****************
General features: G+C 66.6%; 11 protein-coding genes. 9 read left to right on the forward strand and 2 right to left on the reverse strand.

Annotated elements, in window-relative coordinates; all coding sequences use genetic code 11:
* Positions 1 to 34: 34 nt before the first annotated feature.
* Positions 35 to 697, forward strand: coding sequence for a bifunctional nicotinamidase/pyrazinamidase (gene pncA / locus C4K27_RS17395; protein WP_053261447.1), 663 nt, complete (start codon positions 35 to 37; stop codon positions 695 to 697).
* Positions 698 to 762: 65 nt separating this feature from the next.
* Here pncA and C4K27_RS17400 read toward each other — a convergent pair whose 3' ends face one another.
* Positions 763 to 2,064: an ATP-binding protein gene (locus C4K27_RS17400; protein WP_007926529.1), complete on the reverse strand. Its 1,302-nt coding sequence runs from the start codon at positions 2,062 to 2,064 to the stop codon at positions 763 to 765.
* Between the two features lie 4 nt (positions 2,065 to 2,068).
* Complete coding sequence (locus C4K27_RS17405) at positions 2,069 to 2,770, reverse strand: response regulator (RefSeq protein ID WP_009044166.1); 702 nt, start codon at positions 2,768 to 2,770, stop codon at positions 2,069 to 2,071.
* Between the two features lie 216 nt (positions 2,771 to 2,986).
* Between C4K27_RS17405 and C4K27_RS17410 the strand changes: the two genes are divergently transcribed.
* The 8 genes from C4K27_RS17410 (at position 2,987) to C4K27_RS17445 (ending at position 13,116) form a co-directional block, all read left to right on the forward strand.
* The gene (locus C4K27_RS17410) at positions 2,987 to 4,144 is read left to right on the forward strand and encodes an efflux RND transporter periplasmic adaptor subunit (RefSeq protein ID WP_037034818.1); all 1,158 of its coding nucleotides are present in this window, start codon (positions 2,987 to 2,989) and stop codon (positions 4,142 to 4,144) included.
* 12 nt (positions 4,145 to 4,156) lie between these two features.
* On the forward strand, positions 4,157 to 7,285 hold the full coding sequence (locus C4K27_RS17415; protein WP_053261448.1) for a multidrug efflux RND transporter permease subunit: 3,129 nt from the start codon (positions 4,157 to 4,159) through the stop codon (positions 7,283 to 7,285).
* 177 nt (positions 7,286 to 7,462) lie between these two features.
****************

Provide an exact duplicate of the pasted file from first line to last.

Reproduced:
General features: G+C 66.6%; 11 protein-coding genes. 9 read left to right on the forward strand and 2 right to left on the reverse strand.

Annotated elements, in window-relative coordinates; all coding sequences use genetic code 11:
* Positions 1 to 34: 34 nt before the first annotated feature.
* Positions 35 to 697, forward strand: coding sequence for a bifunctional nicotinamidase/pyrazinamidase (gene pncA / locus C4K27_RS17395; protein WP_053261447.1), 663 nt, complete (start codon positions 35 to 37; stop codon positions 695 to 697).
* Positions 698 to 762: 65 nt separating this feature from the next.
* Here pncA and C4K27_RS17400 read toward each other — a convergent pair whose 3' ends face one another.
* Positions 763 to 2,064: an ATP-binding protein gene (locus C4K27_RS17400; protein WP_007926529.1), complete on the reverse strand. Its 1,302-nt coding sequence runs from the start codon at positions 2,062 to 2,064 to the stop codon at positions 763 to 765.
* Between the two features lie 4 nt (positions 2,065 to 2,068).
* Complete coding sequence (locus C4K27_RS17405) at positions 2,069 to 2,770, reverse strand: response regulator (RefSeq protein ID WP_009044166.1); 702 nt, start codon at positions 2,768 to 2,770, stop codon at positions 2,069 to 2,071.
* Between the two features lie 216 nt (positions 2,771 to 2,986).
* Between C4K27_RS17405 and C4K27_RS17410 the strand changes: the two genes are divergently transcribed.
* The 8 genes from C4K27_RS17410 (at position 2,987) to C4K27_RS17445 (ending at position 13,116) form a co-directional block, all read left to right on the forward strand.
* The gene (locus C4K27_RS17410) at positions 2,987 to 4,144 is read left to right on the forward strand and encodes an efflux RND transporter periplasmic adaptor subunit (RefSeq protein ID WP_037034818.1); all 1,158 of its coding nucleotides are present in this window, start codon (positions 2,987 to 2,989) and stop codon (positions 4,142 to 4,144) included.
* 12 nt (positions 4,145 to 4,156) lie between these two features.
* On the forward strand, positions 4,157 to 7,285 hold the full coding sequence (locus C4K27_RS17415; protein WP_053261448.1) for a multidrug efflux RND transporter permease subunit: 3,129 nt from the start codon (positions 4,157 to 4,159) through the stop codon (positions 7,283 to 7,285).
* 177 nt (positions 7,286 to 7,462) lie between these two features.